Downy mildew on cucumber continues to spread in North Carolina and is now present in Ohio. There was a new report of downy mildew from Virginia Beach, VA this week. Although the winds are blowing this way, spore survival is not likely and the risk of downy today, Thursday, is low. Be sure to check the forecast at the CDM ipmPIPE website http://cdm.ipmpipe.org for Friday and the weekend.

Bacterial Brown Spot Seen in Limas

Thursday, July 2nd, 2009

Bob Mulrooney, Extension Plant Pathologist; bobmul@udel.edu

Bacterial brown spot was identified in pole beans as well as a commercial field of baby limas this week. Brown spot is usually only seen in wet seasons. The reddish-brown bordered irregular spots look very much like a fungus infection on lima beans. Levels of infection will vary with the heavier infections occurring in the lower canopy. Splashing rain will move the bacteria around as will cultivating when the foliage is wet. We have no data on effectiveness of copper fungicides to reduce spread or the potential for plant damage and yield reductions for this disease here in DE because it occurs so infrequently at this level of infection. It usually can be found at very low levels most years during wet periods. The bacteria are known to contaminate seed and be found on weed hosts where it can spread during rain storms to beans. Populations can be reduced on the plants with applications of fixed copper fungicides such as Kocide 3000, Champ DF, and others. The disease is caused by the bacterium Pseudomonas syringae pv. syringae.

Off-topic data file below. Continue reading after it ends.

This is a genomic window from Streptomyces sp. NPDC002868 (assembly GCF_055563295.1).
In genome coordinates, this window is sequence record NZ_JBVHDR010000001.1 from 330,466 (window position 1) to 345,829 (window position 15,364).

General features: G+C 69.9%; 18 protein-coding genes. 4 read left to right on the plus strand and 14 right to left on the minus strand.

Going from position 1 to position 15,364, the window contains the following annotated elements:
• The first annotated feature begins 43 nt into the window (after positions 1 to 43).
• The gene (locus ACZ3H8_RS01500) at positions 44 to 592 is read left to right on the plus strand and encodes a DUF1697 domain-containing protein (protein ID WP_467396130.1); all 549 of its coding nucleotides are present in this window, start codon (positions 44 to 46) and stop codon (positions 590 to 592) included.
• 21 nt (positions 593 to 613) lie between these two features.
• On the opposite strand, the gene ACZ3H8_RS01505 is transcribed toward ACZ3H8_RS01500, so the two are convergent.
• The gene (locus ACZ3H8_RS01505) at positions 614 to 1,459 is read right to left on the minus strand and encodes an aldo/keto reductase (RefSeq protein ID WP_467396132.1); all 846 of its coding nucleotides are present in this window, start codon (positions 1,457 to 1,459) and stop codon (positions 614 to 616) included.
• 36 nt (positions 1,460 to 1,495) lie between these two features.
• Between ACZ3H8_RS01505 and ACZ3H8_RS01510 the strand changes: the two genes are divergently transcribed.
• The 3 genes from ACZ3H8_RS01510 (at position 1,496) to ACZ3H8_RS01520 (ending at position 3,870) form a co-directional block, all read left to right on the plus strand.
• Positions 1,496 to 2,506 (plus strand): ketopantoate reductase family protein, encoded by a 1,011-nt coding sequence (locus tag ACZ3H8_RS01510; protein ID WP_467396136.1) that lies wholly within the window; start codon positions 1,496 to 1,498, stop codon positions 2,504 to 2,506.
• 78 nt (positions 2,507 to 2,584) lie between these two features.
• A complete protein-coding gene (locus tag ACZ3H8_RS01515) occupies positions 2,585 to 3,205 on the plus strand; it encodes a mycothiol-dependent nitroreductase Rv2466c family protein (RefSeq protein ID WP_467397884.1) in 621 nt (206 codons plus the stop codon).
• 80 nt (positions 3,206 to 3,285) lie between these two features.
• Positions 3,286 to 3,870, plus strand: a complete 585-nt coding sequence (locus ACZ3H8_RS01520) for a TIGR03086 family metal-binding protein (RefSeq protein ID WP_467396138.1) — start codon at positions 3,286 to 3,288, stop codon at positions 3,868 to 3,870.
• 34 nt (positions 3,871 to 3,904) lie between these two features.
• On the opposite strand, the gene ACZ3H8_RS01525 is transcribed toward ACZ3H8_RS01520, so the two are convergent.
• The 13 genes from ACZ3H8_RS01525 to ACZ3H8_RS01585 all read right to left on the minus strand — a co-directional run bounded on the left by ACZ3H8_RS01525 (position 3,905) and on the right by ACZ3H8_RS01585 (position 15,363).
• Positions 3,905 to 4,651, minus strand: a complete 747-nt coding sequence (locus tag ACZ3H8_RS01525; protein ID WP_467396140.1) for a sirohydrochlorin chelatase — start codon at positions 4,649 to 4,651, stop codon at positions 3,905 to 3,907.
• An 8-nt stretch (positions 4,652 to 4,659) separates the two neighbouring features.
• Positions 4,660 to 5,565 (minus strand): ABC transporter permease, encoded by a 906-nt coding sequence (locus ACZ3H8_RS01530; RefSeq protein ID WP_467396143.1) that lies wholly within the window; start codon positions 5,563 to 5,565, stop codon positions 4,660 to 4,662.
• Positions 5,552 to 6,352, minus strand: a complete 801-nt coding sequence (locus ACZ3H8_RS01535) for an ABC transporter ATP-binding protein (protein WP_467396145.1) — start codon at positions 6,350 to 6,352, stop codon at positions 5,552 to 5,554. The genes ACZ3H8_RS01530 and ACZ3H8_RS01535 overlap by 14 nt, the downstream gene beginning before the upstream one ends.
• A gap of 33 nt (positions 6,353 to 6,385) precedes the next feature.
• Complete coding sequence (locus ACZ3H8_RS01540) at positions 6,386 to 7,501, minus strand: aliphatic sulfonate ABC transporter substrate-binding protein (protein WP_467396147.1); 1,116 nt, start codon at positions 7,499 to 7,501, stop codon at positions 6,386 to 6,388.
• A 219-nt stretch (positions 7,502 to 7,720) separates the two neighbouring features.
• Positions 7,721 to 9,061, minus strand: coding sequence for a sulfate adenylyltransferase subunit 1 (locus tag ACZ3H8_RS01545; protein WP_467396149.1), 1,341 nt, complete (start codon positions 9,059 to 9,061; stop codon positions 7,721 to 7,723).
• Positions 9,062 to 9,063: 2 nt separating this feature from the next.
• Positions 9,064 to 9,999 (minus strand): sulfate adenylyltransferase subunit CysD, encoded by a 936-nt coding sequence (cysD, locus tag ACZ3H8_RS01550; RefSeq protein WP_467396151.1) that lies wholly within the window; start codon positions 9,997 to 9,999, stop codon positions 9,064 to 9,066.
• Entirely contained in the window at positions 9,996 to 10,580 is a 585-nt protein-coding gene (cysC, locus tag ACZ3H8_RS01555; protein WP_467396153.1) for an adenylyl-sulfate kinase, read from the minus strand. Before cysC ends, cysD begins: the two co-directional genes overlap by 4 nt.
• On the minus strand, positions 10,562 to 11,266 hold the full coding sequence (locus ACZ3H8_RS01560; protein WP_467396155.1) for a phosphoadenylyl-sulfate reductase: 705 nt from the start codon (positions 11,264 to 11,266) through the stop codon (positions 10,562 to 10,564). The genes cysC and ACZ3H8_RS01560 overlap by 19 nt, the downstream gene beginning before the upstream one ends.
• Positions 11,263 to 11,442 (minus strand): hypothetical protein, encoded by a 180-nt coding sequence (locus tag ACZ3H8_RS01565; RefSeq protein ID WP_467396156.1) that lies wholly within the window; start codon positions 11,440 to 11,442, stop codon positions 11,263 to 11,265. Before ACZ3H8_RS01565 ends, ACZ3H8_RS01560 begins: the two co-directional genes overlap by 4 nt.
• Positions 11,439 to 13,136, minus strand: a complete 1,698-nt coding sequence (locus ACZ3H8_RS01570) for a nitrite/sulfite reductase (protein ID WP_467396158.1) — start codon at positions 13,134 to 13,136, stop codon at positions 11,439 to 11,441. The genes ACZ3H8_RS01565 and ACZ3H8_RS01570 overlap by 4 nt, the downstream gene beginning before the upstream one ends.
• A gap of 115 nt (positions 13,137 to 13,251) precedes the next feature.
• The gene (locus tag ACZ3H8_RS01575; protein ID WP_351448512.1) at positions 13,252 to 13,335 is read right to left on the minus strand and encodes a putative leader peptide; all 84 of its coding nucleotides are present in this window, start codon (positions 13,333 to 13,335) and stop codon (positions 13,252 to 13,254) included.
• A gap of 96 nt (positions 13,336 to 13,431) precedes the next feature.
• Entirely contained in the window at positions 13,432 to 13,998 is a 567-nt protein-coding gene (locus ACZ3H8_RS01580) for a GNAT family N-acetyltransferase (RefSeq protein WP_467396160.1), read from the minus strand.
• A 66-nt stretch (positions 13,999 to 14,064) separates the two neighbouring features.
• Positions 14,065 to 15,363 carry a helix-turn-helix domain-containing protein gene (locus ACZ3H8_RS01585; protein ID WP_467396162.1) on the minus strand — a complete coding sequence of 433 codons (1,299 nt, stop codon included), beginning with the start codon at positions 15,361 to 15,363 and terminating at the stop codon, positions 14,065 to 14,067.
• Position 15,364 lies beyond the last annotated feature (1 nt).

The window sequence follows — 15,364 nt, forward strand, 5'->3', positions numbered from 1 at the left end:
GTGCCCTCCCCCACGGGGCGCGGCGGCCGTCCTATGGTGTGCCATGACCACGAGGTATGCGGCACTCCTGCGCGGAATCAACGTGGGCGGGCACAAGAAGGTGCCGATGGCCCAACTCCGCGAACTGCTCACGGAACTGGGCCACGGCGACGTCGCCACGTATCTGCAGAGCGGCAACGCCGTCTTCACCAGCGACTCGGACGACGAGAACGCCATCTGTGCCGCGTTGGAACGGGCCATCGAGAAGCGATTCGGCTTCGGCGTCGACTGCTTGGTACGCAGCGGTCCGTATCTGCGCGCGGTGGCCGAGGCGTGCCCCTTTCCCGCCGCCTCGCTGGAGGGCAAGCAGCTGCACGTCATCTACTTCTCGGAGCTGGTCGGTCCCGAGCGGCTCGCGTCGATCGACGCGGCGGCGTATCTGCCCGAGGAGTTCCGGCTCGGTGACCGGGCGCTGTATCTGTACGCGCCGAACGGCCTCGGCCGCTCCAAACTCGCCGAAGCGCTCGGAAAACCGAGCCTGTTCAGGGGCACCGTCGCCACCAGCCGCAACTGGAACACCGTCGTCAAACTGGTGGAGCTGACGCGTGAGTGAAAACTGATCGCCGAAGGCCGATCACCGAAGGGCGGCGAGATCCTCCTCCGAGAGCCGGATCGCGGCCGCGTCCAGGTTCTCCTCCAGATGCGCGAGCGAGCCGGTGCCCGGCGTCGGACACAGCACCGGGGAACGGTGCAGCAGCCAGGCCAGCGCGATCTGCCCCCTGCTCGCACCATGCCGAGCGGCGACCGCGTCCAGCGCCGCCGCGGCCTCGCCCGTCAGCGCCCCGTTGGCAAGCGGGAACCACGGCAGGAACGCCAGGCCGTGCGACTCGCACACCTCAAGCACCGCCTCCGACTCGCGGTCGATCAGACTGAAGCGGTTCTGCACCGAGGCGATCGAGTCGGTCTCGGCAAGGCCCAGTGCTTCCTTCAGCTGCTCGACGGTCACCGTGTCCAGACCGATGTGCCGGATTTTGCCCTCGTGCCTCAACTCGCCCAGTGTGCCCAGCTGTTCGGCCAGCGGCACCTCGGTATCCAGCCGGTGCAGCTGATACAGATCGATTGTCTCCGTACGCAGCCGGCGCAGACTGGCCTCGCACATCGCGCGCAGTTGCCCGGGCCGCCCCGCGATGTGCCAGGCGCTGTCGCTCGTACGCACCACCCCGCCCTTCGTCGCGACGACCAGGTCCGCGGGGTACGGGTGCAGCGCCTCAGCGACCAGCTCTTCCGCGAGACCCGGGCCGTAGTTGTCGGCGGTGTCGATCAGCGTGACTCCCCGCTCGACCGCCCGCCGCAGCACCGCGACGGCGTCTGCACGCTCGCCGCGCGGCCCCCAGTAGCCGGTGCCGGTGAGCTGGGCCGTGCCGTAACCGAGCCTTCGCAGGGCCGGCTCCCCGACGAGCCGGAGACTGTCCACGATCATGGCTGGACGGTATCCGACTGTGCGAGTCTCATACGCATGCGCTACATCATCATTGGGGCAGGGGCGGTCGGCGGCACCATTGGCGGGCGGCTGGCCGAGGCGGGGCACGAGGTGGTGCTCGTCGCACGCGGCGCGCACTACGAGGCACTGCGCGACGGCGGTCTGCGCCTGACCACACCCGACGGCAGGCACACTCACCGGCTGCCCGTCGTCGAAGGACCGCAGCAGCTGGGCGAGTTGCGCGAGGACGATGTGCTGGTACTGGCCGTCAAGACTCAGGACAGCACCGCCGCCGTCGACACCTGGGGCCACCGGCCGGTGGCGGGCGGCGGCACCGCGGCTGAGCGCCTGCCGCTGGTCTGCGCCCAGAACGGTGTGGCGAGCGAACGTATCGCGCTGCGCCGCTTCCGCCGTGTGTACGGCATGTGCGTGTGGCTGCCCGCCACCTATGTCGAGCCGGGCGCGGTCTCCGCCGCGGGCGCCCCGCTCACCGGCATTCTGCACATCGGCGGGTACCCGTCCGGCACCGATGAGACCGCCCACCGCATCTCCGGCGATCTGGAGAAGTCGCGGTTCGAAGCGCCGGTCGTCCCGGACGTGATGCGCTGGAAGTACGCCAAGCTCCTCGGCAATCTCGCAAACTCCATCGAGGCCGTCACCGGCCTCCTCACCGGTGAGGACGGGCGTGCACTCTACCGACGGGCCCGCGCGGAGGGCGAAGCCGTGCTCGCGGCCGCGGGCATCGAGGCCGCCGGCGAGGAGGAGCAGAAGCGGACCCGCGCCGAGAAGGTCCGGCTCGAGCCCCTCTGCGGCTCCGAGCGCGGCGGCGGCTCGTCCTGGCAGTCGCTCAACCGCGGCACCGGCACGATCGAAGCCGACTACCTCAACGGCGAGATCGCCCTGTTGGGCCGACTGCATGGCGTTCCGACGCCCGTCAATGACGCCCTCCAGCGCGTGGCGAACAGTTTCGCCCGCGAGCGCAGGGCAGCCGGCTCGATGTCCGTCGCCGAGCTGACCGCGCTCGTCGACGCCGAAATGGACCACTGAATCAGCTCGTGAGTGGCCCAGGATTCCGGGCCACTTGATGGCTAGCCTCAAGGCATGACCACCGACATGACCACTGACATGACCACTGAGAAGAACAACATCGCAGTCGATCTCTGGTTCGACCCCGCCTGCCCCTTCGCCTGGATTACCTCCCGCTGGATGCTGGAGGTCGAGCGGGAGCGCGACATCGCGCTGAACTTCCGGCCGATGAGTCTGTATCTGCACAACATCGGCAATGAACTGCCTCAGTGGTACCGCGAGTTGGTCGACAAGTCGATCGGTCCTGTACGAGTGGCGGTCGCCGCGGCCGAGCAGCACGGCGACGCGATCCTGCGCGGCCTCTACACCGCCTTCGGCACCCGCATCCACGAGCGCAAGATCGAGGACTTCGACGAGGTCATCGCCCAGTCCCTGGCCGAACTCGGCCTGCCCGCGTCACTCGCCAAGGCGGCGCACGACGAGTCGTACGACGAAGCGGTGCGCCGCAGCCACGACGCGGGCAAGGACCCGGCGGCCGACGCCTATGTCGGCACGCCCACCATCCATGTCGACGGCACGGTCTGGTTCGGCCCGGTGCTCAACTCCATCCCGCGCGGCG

bacterial brown spot on baby lima bean

Bacterial brown spot on baby lima bean

Are You Over-Watering or Under-Watering Your Drip Irrigated Vegetables with Plastic Mulch?

Thursday, July 2nd, 2009

Gordon Johnson, Extension Ag Agent, Kent Co.; gcjohn@udel.edu

One of the most common problems in drip irrigated vegetables with plastic mulch is over-irrigating or under-irrigating. The following are guidelines from the Delaware Commercial Vegetable Production Recommendations guide:

“Calculating the length of time required to apply a specific depth of water with a trickle irrigation system is more difficult than with sprinkler systems. Unlike sprinkler systems, trickle systems apply water to only a small portion of the total crop acreage. Usually, a fair assumption to make is that the mulched width approximates the extent of the plant root zone and should be used to calculate system run-times. Table C-4 has been prepared to calculate the length of time required to apply one inch of water with a trickle irrigation system, based on the trickle tube flow rate and the mulched width. The use of this table requires that the trickle system be operating at the pressure listed in the manufacturers specifications.”

Hours Required to Apply 1 Inch Water to Mulched Area (Table C-4 from the Delaware Commercial Vegetable Recommendations)

Trickle Tube Flow Rate

Mulched Width (ft)

gph/100 ft

gpm/100 ft

2.0

2.5

3.0

3.5

4.0

8

0.13

15.5

19.5

23.5

27.0

31.0

10

0.17

12.5

16.5

18.5

22.0

25.0

12

0.20

10.5

13.0

15.5

18.0

21.0

16

0.27

8.0

10.0

11.5

13.5

15.5

18

0.30

7.0

8.5

10.5

12.0

14.0

20

0.33

6.0

8.0

9.5

11.0

12.5

24

0.40

5.0

6.5

8.0

9.0

10.5

30

0.50

4.0

5.0

6.0

7.0

8.5

36

0.60

3.5

4.5